With the increased possibility of employees returning to work in physical offices and the easing of restrictions, employers need to be alive to the changing dynamic of workplace issues that may arise. Here we give you some practical guidance on how to recognise and therefore avoid a whistleblowing claim.
When do protected disclosures arise?
Health and safety and the welfare of employees has been paramount during the pandemic and we have seen a rise in health and safety-related employment tribunal claims. What employers need to be aware of is that not only can employees address and raise such concerns on an individual basis, but also when they may have a public interest element.
One example that is commonly cited is an employer’s failure to provide adequate PPE for employees who are customer/public-facing (hospital staff, care home workers, shop workers). This is a personal health and safety issue for an individual but is also a public interest issue on the basis that the lack of PPE can have a wider reaching effect in terms of the spread of Covid-19. An employee can raise a grievance, citing a breach of health and safety, which can also amount to a protected disclosure for the purposes of whistleblowing legislation.
What does a protected disclosure look like?
There must be a disclosure of information which the employee reasonably believes relates to a relevant failure which is in the public interest.
The disclosure of information usually comes in writing and is by way of a grievance or correspondence with the employer. The disclosure can also be made to another prescribed person, which might include a regulator, legal adviser or government minister.
The disclosure should detail what relevant failure the employee thinks has taken place, being one of the following:
- Criminal offence
- Breach of a legal obligation
- Miscarriage of justice
- Danger to the health and safety of an individual
- Damage to the environment
- Deliberate concealment of information relating to any of the above.
The employee does not have stipulate any breach of legislation but need only give sufficient information to enable the disclosure to relate to one of the above. The employee only has to reasonably believe that this failure has happened – there is no need for certainty. Similarly, the employee only needs a reasonable belief that the disclosure is in the public interest.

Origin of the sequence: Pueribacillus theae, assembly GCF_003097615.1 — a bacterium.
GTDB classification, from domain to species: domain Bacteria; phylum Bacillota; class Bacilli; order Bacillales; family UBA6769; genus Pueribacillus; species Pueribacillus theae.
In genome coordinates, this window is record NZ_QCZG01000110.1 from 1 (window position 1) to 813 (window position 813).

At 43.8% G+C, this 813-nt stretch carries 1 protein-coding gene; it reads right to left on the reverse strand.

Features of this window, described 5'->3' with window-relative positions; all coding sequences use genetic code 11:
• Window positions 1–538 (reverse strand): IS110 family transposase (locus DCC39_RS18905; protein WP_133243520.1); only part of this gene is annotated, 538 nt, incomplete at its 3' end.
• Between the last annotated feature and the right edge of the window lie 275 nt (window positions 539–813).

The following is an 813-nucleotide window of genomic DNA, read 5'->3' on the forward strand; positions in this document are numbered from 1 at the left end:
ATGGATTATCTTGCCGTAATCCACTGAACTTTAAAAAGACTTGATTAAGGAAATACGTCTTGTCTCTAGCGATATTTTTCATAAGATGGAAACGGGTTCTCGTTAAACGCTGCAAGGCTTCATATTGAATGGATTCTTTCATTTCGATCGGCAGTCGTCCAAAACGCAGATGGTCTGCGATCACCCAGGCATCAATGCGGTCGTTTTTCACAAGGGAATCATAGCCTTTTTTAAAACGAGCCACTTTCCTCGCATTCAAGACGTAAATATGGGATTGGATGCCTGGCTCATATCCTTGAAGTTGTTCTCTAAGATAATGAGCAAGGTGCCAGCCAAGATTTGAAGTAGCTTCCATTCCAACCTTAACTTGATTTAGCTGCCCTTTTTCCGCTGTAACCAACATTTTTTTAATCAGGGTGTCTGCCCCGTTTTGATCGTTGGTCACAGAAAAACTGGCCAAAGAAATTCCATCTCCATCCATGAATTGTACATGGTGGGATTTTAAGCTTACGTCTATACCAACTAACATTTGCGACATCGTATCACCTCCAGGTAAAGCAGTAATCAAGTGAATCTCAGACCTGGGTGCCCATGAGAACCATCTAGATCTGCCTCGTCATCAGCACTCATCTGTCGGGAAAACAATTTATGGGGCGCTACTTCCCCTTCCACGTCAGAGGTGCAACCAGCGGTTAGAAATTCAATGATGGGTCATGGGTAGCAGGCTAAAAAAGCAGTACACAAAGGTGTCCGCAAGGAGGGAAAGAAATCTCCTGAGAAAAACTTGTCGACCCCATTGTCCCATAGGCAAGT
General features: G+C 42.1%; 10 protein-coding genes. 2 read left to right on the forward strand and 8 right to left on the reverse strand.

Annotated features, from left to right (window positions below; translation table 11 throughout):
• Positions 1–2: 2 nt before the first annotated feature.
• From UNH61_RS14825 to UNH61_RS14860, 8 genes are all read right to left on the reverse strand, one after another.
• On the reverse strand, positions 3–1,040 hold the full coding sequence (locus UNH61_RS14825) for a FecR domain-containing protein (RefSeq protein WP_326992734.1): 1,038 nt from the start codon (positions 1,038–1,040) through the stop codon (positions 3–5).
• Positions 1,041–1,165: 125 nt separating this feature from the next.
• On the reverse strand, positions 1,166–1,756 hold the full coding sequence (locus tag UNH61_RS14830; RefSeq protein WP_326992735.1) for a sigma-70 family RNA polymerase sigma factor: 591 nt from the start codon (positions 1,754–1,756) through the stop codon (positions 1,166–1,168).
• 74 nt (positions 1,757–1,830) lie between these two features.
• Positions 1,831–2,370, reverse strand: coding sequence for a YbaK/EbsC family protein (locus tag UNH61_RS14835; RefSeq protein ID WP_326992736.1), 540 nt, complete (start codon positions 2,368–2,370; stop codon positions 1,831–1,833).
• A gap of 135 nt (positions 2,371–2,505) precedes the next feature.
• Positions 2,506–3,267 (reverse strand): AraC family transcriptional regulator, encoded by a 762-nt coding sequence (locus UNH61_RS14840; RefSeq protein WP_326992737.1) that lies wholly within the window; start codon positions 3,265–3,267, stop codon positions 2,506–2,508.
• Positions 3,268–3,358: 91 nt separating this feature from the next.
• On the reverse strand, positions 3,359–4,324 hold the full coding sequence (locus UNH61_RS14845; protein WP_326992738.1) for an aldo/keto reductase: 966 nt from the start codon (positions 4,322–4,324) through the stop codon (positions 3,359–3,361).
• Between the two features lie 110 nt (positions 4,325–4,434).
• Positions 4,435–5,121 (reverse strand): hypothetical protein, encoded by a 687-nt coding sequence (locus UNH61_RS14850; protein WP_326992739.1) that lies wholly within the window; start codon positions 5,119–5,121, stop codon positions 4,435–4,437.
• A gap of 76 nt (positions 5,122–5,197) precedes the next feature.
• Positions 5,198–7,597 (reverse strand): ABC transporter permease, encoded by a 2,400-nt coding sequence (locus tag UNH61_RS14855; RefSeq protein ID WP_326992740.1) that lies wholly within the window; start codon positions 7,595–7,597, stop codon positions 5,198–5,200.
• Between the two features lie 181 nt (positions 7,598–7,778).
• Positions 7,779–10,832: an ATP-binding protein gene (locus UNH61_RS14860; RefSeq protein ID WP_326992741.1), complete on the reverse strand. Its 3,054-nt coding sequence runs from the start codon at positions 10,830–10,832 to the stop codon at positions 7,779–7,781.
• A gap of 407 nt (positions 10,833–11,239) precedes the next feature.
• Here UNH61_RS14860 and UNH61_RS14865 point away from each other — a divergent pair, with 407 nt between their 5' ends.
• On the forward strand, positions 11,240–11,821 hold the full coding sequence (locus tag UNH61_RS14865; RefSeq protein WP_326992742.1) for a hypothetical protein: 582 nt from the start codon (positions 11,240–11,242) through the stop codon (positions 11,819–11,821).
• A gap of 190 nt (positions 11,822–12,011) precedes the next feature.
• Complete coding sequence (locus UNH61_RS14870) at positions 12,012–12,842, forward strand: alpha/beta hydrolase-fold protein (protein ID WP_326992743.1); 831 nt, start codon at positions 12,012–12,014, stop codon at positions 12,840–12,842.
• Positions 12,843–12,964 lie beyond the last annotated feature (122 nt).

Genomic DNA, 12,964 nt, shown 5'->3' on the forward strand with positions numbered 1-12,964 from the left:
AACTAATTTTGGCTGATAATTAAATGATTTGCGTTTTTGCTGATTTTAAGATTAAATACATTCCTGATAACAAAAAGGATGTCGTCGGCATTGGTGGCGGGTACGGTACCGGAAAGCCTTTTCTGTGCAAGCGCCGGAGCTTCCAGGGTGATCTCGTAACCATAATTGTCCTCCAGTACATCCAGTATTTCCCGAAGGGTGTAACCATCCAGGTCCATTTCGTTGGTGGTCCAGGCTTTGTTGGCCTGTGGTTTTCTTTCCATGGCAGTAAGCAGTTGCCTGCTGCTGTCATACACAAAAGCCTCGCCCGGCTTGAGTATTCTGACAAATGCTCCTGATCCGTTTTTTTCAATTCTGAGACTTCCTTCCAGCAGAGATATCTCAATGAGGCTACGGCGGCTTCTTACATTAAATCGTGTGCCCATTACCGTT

What to do next?
If you believe, as an employer, that you are the recipient of a protected disclosure, what do you do next?
- Act quickly and follow your internal procedures
- Engage with the employee and confirm that their concerns are being taken seriously
- Investigate, even if you do not consider the disclosure to have any merit
- Provide feedback to the employee and a report on your findings
- If there is any truth in the disclosures, admit this to be the case and put remedial measures in place
- Ensure the employee responsible is not subjected to any detriment in the workplace.
The key to dealing with whistleblowing disclosures is communication and openness. The higher the level of engagement and efficacy of resolution, the less likely an employee is to pursue a tribunal claim.
What can be claimed?
If an employee is dismissed because they raise a protected disclosure, they can claim:
- Interim relief and, if successful, will receive their full contractual pay until their case reaches a final hearing (without having to provide services)
- Automatically unfair dismissal, without the need for two years’ qualifying service
- Uncapped loss of earnings and an injury to feelings award.
An employee can also claim if they are subjected to a detriment and this claim can be pursued both against the employer and those individuals responsible for imposing the detriment.
Whistleblowing claims can be costly and reputationally damaging. If faced with a complaint that resembles a protected disclosure, act quickly and take advice. Escalation can easily be avoided.